Just so you know, that wasn't directed at you ;) it was more about the idea that Canon might be trying to produce a more attractive file for people who don't PP or for whom in camera JPEGs are their work format.

PhilDrinkwater

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Re: Mark III metering
« Reply #10 on: April 16, 2012, 11:03:49 AM »
In my 5D (original) i had to underexpose by a stop manually to get bright colors and not saturate on the red channel as easily.
With the 5D Mark III, looks like the exposure is much more normal and keeps the details.

While i did not do an apples to apples comparison, this is what my subjective shooting experience has been.
The new metering system takes colours into account and does a better job of understanding how bright colours are relative to others, so it will, in theory, do a better job of metering colour scenes :)

Mt Spokane Photography

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Re: Mark III metering
« Reply #11 on: April 16, 2012, 11:10:29 AM »
The only images that appear underexposed when I check the histogram in Lightroom (one on the camera is for jpegs), are indoor images with no flash and where there is lower contrast.  They appear to be underexposed because there are no bright highlights, but outdoor images are perfect.

PhilDrinkwater

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Re: Mark III metering
« Reply #12 on: April 16, 2012, 11:13:58 AM »
As a final point for all ... what metering mode do you want to be using? For those using evaluative, is that really the best option?

From Canon http://cpn.canon-europe.com/content/education/infobank/exposure_settings/exposure_compensation.do

"Evaluative metering, the default setting for EOS cameras, takes measurements from different parts of the scene. Based on these, the camera can often compensate for backlit or off-centre subjects, but it has no idea of what the subject is, or the conditions under which you are shooting. You might be photographing a light-toned subject in poor light, or a dark-toned subject in bright light – it is all much the same to your camera.

<snip>

If, for example, the central zones are darker than the outer zones, it is likely that the main subject is backlit. If the central zones are much brighter than the outer zones, the main subject might be in a spotlight. In both cases, the camera will bias the exposure to the central zones, giving correct exposure to the subject.

In effect, the evaluative metering is implementing its own exposure compensation. An overall reading from either scene would not give good exposure, but exposure based on the central area will improve the results.

The trouble when using exposure compensation with evaluative metering is that you don’t know if the metering has already compensated for the conditions. If it has, and you dial in even more exposure compensation, then the exposure will be wrong. Equally, if you assume that the camera has got it right, but it hasn’t, then you will also have a badly exposed picture.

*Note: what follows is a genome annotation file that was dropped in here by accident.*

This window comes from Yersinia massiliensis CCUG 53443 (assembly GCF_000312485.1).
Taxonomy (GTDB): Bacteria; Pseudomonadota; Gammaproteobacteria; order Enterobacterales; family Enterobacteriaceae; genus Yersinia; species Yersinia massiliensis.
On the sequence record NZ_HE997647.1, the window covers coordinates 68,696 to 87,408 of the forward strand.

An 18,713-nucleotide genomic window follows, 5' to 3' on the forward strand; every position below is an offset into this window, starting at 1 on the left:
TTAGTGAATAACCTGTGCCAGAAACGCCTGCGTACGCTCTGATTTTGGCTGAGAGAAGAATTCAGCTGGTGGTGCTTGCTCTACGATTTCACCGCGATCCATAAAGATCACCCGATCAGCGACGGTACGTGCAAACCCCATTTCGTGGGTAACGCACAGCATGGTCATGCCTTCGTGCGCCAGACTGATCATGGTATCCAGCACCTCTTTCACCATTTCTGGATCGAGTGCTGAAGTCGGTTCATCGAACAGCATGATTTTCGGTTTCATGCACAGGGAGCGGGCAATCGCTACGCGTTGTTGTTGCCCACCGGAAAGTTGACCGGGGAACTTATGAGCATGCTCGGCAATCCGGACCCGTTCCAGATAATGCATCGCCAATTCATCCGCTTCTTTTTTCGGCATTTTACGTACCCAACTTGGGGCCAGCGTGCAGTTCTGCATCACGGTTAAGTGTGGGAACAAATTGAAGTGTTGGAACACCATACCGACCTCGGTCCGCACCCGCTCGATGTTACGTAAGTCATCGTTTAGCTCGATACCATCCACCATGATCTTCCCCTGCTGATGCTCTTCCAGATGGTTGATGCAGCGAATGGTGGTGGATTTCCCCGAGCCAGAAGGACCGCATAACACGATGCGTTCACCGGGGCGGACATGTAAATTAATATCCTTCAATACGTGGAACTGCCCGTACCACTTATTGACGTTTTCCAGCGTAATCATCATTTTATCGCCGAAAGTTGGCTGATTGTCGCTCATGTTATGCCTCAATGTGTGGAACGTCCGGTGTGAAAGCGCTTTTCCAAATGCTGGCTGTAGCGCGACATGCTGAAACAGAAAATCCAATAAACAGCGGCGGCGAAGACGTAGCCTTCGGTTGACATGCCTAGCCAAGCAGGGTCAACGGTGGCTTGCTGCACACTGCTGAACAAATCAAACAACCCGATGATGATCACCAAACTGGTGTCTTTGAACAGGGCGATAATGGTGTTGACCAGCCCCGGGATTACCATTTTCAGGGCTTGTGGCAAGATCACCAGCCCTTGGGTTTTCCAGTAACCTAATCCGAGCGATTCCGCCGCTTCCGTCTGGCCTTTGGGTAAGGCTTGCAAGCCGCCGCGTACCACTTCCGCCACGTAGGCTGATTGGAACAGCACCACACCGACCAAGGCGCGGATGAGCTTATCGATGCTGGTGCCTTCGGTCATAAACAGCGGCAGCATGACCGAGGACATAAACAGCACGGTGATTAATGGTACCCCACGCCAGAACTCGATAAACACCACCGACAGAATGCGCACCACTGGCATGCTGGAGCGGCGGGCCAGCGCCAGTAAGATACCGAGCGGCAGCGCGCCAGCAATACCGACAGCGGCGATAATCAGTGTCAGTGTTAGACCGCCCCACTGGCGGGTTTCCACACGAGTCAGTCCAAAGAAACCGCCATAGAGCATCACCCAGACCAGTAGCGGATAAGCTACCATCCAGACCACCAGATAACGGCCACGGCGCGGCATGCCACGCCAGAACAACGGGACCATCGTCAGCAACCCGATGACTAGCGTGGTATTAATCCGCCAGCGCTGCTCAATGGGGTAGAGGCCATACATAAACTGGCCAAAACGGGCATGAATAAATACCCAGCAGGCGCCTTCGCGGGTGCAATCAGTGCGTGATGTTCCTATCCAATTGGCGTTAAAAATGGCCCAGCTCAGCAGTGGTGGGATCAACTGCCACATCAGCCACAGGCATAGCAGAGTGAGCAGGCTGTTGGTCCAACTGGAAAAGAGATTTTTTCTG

The solution, as with so many things photographic, is experience. After a while you will learn to recognise the types of scene which evaluative metering handles well, and those that it does not.

When you change to a different camera, you will have to learn all over again, as the number of metering zones can change the results."

I see evaluative as the most random of all of the metering modes. The camera really doesn't know what the hell is in front of it, so it takes a pure guess. You then have to guess what it's done and compensate for that. Now, from one camera to the next the algorithm could change significantly (especially with the new colour metering the 5d3 which will have a lot more information). So, maybe it's doing a much better job? Or worse? Or...?

However, the major point from me would be that it's very hard for a system like this to provide any particularly useful results because it's so dependent on the scene.
« Last Edit: April 16, 2012, 11:16:03 AM by PhilDrinkwater »

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Re: Mark III metering
« Reply #12 on: April 16, 2012, 11:13:58 AM »

PhilDrinkwater

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Re: Mark III metering
« Reply #13 on: April 16, 2012, 11:16:55 AM »
I believe there's some issue with evaluative metering...exposures aren't correct for most parts...in fact, i'm a little different..i find my shot overexposed more often than underexposed..i almost never get spot on exposure under evaluative...Maybe i should switch back to center-weighted..but i just feel a camera of this price should have a darn good evaluative metering system..maybe it's just not so?
Are you using exposure compensation?

V8Beast

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Re: Mark III metering
« Reply #14 on: April 16, 2012, 11:37:23 AM »
For the stuff I shoot, compared to my 5DC, the 5DIII tends to underexpose by about a 1 stop in evaluative mode. Centerweight, partial, and spot metering give much better results for my usage. My theory is the 5DIII's new metering system is more sensitive to highlights, but that's purely a guess. The 5DIII's evaluative mode actually performs similarly to my old 1DII. I don't see this as a problem, just something that requires a slight adjustment in technique.

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Re: Mark III metering
« Reply #14 on: April 16, 2012, 11:37:23 AM »